The New Hampshire Attorney General’s Office has released a scathing letter to Bedford town officials, refuting claims that the mishandling of 190 uncounted ballots was kept secret at its behest.
On Saturday, an exclusive NHJournal report revealed Bedford town officials were sending a letter to the 190 voters whose November 2020 election absentee ballots had been misplaced. They weren’t discovered until the Friday after the election, sources told NHJournal.
According to the letter, signed by Town Clerk Sally Kellar and Town Moderator William Klein, town election officials “were advised to keep these ballots secure, and to await further instructions before taking any further action.”
“The following week, we were informed that the matter had been referred to the New Hampshire Attorney General’s Office for investigation. The attorney general requested some information from us and we submitted it on November 19, 2020. We were told not to discuss this with anyone, not even the Town Council, because it was a pending investigation,” town officials claimed.
Not true, said Anne M. Edwards, the attorney general’s general counsel. In a letter released today, she wrote:
“Our Office learned of your October 28 letter concerning uncounted absentee ballots through [NHJournal’s coverage] on Saturday, October 30. We are concerned, in particular, by three statements in your letter: 1) that the Attorney General’s Office instructed you not to tell anyone, including the Bedford Town Council, about the 190 uncounted absentee ballots; 2) that you made numerous attempts to obtain a resolution from our Office; and 3) that our October 21 closure letter was essentially the first explanation from us as to the necessary remediation plan.
“These statements are inaccurate,” Edwards wrote.
While town officials insist they were kept silent by the state, Edwards says it was the Attorney General’s Office that pressured Kellar and Klein into making the information public. Repeated delays were a direct result of town officials’ inaction, they said.
According to Edwards, the Attorney General’s Office didn’t act on the Bedford issue sooner because it was bogged down with the audit in Windham. “The attorney general’s staff interviewed Bedford election officials in July 2021, and had follow-up conversations with Bedford election officials, during August and September, about the need to provide notification to the 190 voters that their absentee ballots had not been counted during the 2020 general election.
“Bedford election officials raised concerns with this notification and asked not to notify voters,” Edwards said. According to the letter, the attorney general repeatedly insisted to town officials that disenfranchised voters had to be contacted. The attorney general’s resolution letter was also delayed by the September 8, 2021 special election. “Our goal was to avoid confusion,” Edwards said.
As a result, the attorney general’s investigation conclusion letter wasn’t released until September 21.
The question many Bedford voters have asked is why did state and local officials allow the state Senate recount to occur on November 10th without revealing the existence of the uncounted ballots?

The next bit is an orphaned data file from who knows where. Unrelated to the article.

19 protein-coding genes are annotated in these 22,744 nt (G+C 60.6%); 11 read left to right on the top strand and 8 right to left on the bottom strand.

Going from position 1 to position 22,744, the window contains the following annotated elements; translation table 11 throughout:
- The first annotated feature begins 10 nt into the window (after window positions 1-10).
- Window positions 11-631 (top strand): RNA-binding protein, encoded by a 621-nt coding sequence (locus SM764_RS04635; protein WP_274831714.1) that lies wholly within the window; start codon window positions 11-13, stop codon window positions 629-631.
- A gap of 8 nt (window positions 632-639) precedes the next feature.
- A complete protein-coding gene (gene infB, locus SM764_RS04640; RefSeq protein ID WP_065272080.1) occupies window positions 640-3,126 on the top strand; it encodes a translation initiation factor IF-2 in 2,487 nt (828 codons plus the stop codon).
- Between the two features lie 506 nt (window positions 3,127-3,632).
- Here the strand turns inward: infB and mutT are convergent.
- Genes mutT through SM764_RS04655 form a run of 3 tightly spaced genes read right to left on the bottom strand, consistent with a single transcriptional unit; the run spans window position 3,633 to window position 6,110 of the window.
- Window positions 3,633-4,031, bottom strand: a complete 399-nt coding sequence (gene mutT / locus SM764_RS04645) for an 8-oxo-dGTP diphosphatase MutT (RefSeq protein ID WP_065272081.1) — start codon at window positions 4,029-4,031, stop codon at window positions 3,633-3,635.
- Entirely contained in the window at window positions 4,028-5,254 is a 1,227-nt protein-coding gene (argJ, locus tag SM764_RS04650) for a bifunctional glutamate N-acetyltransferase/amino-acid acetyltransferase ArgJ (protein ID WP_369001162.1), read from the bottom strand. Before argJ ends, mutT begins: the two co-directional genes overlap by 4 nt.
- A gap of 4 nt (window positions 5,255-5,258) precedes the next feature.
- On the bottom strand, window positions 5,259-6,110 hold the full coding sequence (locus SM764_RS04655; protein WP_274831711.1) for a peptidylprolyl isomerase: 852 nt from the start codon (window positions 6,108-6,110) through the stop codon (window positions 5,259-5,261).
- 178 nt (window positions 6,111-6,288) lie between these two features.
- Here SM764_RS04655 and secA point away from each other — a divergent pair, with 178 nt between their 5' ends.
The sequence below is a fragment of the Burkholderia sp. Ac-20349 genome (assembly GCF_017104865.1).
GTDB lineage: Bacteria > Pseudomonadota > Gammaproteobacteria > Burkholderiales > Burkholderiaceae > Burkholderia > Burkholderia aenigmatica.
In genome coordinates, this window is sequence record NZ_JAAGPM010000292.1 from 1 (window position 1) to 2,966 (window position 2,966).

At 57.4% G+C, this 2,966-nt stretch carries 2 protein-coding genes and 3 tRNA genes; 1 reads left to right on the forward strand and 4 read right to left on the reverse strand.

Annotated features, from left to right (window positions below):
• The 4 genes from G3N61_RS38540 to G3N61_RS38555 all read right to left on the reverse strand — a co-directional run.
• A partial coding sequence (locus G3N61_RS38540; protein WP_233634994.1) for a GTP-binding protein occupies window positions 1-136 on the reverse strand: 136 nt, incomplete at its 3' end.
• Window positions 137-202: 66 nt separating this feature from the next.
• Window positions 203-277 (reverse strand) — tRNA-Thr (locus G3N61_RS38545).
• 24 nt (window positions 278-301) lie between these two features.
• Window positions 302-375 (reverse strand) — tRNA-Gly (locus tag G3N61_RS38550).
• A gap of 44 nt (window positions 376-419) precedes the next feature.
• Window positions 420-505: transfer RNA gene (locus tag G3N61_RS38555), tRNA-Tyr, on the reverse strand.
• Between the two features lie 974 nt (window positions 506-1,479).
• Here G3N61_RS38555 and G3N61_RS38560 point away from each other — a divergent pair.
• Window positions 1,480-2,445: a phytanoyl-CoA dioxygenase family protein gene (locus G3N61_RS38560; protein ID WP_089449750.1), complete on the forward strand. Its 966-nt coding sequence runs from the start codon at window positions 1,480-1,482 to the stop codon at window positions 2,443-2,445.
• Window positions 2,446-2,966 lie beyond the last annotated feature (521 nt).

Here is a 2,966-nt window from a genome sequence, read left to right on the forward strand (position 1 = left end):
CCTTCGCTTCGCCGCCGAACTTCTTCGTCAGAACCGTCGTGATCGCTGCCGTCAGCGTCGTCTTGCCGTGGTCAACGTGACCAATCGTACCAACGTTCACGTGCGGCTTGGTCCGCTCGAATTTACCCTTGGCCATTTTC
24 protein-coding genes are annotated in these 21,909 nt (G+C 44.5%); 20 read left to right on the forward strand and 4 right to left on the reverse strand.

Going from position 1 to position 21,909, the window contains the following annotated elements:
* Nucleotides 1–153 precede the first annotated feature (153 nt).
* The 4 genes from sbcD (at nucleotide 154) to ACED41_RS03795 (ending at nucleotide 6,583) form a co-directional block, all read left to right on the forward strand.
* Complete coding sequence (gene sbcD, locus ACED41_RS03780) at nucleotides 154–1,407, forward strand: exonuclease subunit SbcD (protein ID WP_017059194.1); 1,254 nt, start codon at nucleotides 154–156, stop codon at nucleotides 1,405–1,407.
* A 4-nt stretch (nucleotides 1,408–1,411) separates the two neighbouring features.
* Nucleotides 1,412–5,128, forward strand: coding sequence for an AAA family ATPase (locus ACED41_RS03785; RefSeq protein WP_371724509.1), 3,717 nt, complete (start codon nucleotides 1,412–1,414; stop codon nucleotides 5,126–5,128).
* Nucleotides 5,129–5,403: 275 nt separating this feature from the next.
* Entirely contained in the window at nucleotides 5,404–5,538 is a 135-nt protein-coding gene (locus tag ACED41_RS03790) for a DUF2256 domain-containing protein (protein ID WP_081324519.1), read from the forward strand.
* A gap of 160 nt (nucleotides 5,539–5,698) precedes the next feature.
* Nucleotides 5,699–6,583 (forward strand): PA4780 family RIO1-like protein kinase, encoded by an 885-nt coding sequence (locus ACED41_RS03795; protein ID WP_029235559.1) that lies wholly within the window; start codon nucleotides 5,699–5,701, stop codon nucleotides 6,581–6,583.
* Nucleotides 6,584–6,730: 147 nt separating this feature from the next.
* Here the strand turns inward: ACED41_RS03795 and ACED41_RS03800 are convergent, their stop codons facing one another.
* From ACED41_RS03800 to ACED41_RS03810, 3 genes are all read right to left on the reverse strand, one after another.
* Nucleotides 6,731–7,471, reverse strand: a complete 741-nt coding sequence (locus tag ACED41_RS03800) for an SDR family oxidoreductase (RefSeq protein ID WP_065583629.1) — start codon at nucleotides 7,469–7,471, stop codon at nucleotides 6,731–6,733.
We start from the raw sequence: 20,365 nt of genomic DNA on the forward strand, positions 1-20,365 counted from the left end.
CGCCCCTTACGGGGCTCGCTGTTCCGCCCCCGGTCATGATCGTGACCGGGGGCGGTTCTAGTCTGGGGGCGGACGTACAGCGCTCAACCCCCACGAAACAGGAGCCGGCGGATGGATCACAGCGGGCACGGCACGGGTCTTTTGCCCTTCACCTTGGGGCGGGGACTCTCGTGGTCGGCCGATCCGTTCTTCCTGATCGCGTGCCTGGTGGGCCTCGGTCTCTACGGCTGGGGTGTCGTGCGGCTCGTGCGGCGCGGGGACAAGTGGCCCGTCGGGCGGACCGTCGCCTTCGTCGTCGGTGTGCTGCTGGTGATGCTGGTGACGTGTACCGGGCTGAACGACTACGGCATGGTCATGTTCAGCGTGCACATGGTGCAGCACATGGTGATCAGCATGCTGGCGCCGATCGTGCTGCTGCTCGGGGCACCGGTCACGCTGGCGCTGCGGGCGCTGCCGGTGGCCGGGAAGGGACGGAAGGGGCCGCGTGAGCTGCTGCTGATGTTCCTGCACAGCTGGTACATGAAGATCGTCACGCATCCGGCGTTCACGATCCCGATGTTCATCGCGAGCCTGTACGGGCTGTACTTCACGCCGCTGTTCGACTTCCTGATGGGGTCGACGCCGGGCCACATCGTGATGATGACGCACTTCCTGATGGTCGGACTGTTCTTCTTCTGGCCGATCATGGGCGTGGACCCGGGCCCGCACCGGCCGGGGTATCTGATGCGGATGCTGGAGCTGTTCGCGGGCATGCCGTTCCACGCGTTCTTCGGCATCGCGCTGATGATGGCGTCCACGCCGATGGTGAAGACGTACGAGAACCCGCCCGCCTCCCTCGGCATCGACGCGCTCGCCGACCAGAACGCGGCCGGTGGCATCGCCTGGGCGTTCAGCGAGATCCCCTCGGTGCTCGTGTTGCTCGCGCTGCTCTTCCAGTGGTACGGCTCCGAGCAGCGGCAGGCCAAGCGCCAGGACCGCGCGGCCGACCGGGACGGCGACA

Town officials say they were told to remain silent. The Attorney General’s Office says that’s not true, and, as Edwards told NHJournal Monday afternoon, “we didn’t learn of the existence of the ballots until November 16,” nearly a week after the recount.
Not that it would have mattered, Edwards added. “Under the New Hampshire constitution, all ballots must be counted on Election Day. It doesn’t allow for early counting or the counting of late-arriving ballots. And because the ballots weren’t included in the Election Day total, they couldn’t be considered in a recount,” Edwards said.
So, did the Bedford town clerk and town manager lie to the voters in their October 28 letter?
“I would never say that about an elected official lied,” Edwards said. “We felt it was important to issue a clarification because we were concerned about the accuracy of some of the statements.”
Asked by NHJournal for a response to the letter from the Attorney General’s Office, Town Clerk Sally Kellar responded by email: “The town clerk does not have a comment at this time. Please direct any questions to the Attorney General’s Office and/or the Bedford town moderator.”
Calls to the Bedford town moderator were unanswered.
According to a spokesperson, Gov. Chris Sununu didn’t learn of the ballot issue until last Friday, and he immediately contacted the Attorney General’s Office.
Meanwhile, other elected Bedford officials are expressing outrage.
“If it’s true the clerk and moderator weren’t told to keep this quiet and chose to, then they should be removed from office,” said Bedford state Sen. Denise Ricciardi, whose 2020 race was the subject of a recount. “They’re elected officials. But if this is true, I doubt they will be for long.”
Republican members of the Bedford delegation — Reps. Ted Gorski, Linda Gould, John Graham, Niki Kelsey, and Laurie Sanborn — released a statement Monday afternoon:
“The recent reports that the town of Bedford has 190 absentee ballots that were uncounted in the general election is extremely concerning. It is also very troubling that it took almost a full year for this information to reach residents whose votes were not counted.
“New Hampshire prides itself on election integrity, and it is imperative that all Granite Staters remain confident in the election process. This issue must be fully investigated in a transparent manner as soon as possible. We want to know what happened and why this information was concealed for so long. We must ensure that all votes are counted.”